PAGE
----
Effects of the listed changes on roof life follow:
- Add flood coat and gravel surfacing – 1.4 years of extended life (equaling an expected life of 13.5 years).
- Add fourth ply with gravel – 6.5 years of extended life (equaling an expected life of 18.6 years).
- Use coal-tar glass felt pitch/gravel – 6.8 years of extended life (equaling an expected life of 18.9 years).
- Use BUR/protected membrane roof (PMR) – 8.1 years of extended life (equaling an expected life of 20.2 years).
- Use coal-tar with organic felts/gravel – 8.9 years of extended life (equaling an expected life of 21.0 years).
Expected life for modified-bitumen roof systems (MBs):
- Standard Glass Base, APP cap - 10 years.
- Standard Base, SBS cap - 10.9 years.
- 2-ply glass BUR, SBS cap - 13.7 years.
- SBS base/SBS cap - 14.6 years.
- Any MB in PMR configuration - 15.4 years.
Expected life for elastomerics and thermoplastics:
- Black EPDM/45 mil - 10.4 years.
- 60 mil reinforced mechanically attached/taped laps - 14.2 years.
- PMR configuration - 19 years.
- PVC membranes - 12.5 years.
- (TPO was not available in 1992.)
While these are undocumented opinions from a limited survey, certain opportunities are revealed.
With single-ply systems:
- There is reduced labor.
- More of the membrane is produced in the factory.
- There is a greater potential for recycling at end of the membrane’s life.
- Buyers can select from a choice of highly reflective colors.
- Users may not need to recoat.
- You can expect a lower carbon footprint since they have lower petroleum content.
With PMR systems:
- The membrane is protected against hail, mechanical abuse, and UV exposure.
- Both the ballast/pavers and extruded polystyrene thermal insulation may be reused at end of membrane life.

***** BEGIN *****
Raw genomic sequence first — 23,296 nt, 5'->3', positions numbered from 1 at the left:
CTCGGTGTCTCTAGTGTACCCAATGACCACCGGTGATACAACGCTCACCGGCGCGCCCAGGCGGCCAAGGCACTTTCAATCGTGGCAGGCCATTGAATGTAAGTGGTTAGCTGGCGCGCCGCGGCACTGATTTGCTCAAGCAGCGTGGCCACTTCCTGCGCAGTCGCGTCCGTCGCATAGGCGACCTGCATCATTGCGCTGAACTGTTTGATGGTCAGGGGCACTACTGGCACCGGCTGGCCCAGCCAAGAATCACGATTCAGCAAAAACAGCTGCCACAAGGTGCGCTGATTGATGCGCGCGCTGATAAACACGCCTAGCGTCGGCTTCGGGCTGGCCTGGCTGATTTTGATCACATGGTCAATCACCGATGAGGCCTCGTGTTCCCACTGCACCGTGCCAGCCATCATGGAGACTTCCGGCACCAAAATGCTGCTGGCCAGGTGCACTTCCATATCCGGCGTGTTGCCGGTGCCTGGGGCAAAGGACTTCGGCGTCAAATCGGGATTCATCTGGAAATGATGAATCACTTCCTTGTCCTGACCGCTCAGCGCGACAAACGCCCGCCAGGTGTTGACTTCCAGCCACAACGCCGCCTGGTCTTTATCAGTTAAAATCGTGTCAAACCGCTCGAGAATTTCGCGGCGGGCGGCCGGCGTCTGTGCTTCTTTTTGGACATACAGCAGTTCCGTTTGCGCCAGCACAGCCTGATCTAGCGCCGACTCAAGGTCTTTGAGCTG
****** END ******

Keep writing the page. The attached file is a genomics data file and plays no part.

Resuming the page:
Use of overlay boards (i.e., gypsum boards):
- Increases thermal mass and resistance to hail, wind (depending upon attachment method), fire, and mold.
With vegetated roofs:
- All the additional components (vegetation, drainage materials, etc.) make potential savings ambiguous at this time.
Converting to Steep-Sloped Roofs
In the Construction Engineering Research Laboratory (CERL) Report M-85/05, dated December 1984, the advantages of converting low-slope roof systems to steep roofs were discussed. While life-cycle advantages are present, aesthetics are also improved and roofing problems are greatly reduced. Cost estimates were also provided in the summary, as follows:
Converting flat-roofed buildings to sloped roofs proved to be a viable alternative to reroofing. This method was cost effective when considering the life-cycle costs, particularly for smaller buildings. Sloped-roof conversions are being done in most areas of the country, regardless of geographic area or climatic region. Finally, this type of conversion often had the benefit of enhancing the appearance of the buildings and solving other problems associated with flat-roofed buildings.
For many Bauhaus-style buildings (i.e. box-like buildings with very flat roofs), converting to sloped roofs suitable for architectural metal, shingles, or tile has the potential to greatly increase life while improving appearance, providing a vented attic, and reducing roof maintenance to a negligible level
n the same September 1997 issue of Interface magazine mentioned earlier, RCI experts were asked to estimate the reduction in roof life if the roof system drained poorly and suffered from areas of ponded water. The estimated reduction in roof life ranged from 1 to 3 years or 3 to 5 years for most systems. (Only coal-tar pitch suffered less – a 0- to 1-year reduction in life.) That might not sound like much, but if roof life is typically 15 years, then a 3-year improvement equals 20-percent longer life.
The effect of maintenance on service life was similar, with a hybrid BUR/SBS cap sheet system benefitting the most, with life projected to increase by 1 to 5 years with proper maintenance.
With photovoltaics coming into their own, a steeply sloped roof enhances performance through improved solar orientation of the panels. Elevation of the panels above the shingles/tiles may be easier to accomplish on a sloped platform, and the attic space provided by sloped roof systems may help reduce the effect of increased heat load generated by the panels themselves. Access to the electrical components of the panels may also be facilitated by placement in the attic space.
One last thought: On a recent trip to Southern California, I stopped at an outlet mall in Pismo Beach; air temperature was in excess of 105 degrees F. As we approached one of the upscale department stores, we noticed that all four doors to the store were wide open. You could feel the air-conditioned air pouring out of the building from 30 paces away. Increased R-value in the roof won’t help much if we forget the basics.